If all that is not enough, says Steven Zoernack, perhaps the biggest demand for palladium could come from China, which is home to the fastest-growing automobile market in the world.
Washington, DC (PRWEB) November 22, 2010
Steven Zoernack, partner at GoldVest, announces upward revision for price of Palladium to $900.00 an ounce. Palladium is one of a group of six metals often referred to as PGM’s, which stands for Platinum Group Metals. This group includes the well-known Platinum and the relatively obscure metals called rhodium, iridium, ruthenium and osmium. Platinum is 15 times rarer than Gold. Palladium is rarer than Platinum.
What these metals have in common is the ability to serve as a catalyst for chemical reactions, and a very high melting point (4,000 degrees F). Not surprisingly, the biggest demand for both platinum and palladium comes from the global auto industry, which uses both in the catalytic converters necessary to meet increasingly stringent clean air requirements for the auto industry. In 2003, approximately 39% of total Platinum demand came from the auto industry. The figures for Palladium were even higher; roughly 58% of Palladium demand was for auto-catalysts, says GoldVest’s Steven Zoernack.
Since both are used to reduce auto emissions, Platinum and Palladium compete with one another on price. According to Steven Zoernack, "automakers will use whichever of these two PGM’s gives them a bigger bang for their buck". In early 2001 for example, Palladium made a high of $1,090 per ounce. At the same time, Platinum was trading for $623 per ounce. As a result, the auto industry retooled their catalytic converters to use mostly Platinum. This process of retooling takes some time, and prices of the two metals adjusted as the switch took place.
The impact is clearly visible in today’s prices. "As we write this," says Steven Zoernack, "Palladium is trading for $700 per ounce, while Platinum is trading for a whopping $1,750 per ounce (and topped $2,000 an ounce just a year ago)". This imbalance will be corrected as automakers once again retool their production lines to accommodate the cheaper Palladium. Palladium hit a low of $184 an ounce and appears to be headed significantly higher. At some point, GoldVest advises, the gap between Platinum and Palladium will narrow.
"Palladium has another advantage over Platinum," says Steven Zoernack. "A catalytic converter works only when hot, but 90% of tailpipe emissions occur before it heats up. To cut warm-up times, carmakers have moved the converter closer to the engine. Palladium, which is more heat tolerant than Platinum, is better suited to this design."
Another factor to consider is that South Africa and Russia are the biggest suppliers of Palladium and both have been dumping all they can produce on the market. Palladium is priced in dollars and today’s low prices mean not only are both nations getting paid less for their metal, but also the dollar’s recent drop means they are getting paid less in terms of real value. With a low Palladium price and a declining dollar, how long will it be before these nations re-think their export policies, especially Russia, who accounts for almost 50% of annual global palladium supply, asks GoldVest? According to Steven Zoernack, "Russia holds the key to price and it wouldn’t be a surprise to see them hold back supply in order to raise prices."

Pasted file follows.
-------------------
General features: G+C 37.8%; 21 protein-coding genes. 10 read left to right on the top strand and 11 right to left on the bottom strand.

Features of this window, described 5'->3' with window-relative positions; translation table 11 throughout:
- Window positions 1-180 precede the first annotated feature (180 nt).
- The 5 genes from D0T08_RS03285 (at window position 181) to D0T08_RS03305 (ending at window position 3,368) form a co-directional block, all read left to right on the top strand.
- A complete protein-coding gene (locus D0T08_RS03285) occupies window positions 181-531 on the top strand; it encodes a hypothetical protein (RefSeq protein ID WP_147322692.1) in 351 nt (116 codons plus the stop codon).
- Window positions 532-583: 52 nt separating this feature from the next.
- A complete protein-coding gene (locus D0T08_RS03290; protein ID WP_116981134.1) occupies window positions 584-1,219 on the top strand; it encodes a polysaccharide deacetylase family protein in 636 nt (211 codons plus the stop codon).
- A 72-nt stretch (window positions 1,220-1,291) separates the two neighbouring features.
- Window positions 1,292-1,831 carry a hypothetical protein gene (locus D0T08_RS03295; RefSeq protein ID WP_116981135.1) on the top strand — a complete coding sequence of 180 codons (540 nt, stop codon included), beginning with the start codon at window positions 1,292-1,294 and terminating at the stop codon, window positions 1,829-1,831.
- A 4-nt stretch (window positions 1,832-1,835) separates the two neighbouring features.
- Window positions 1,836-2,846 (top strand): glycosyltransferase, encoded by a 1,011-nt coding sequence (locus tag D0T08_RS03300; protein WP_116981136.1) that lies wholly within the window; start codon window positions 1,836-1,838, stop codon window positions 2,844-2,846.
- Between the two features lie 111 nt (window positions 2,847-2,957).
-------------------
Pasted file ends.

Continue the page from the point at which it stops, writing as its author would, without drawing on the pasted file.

Another reason why Palladium prices have remained low is that the Ford Motor Company was convinced in 2001 that the Palladium price would stay high and stockpiled 1.8 million ounces. It has taken the last three years to liquidate this stockpile, which is now almost exhausted. This liquidation artificially deflated palladium prices. Once it is fully liquidated, a huge weight on the Palladium market will be lifted.
If all that is not enough, says Steven Zoernack of GoldVest, perhaps the biggest demand for palladium could come from China, which is home to the fastest-growing automobile market in the world. In China last year, the number of cars on the road jumped by nearly 50%. Sales of domestically produced automobiles soared by 70%. The number of cars on the road is expected to increase at least 10% per year through the rest of the decade. The number could even be bigger because the Chinese are discovering new car financing. Imagine what will happen when 1.3 billion people discover no money down, five-year car loans.
According to Steven Zoernack, "Not only is Palladium a play on its historic and unsustainable discount to Platinum, it is also a play on China, and the global move toward more stringent air quality standards." Because it is priced in dollars, it is also a back-door play on a weaker dollar. Should these powerful trends continue, we would not be surprised to see Palladium rally back above the $1,000 per ounce level within the short to mid-term. With such a high and increasing demand for Platinum around the world, GoldVest does not see Platinum correcting much to the downside as Palladium closes the gap.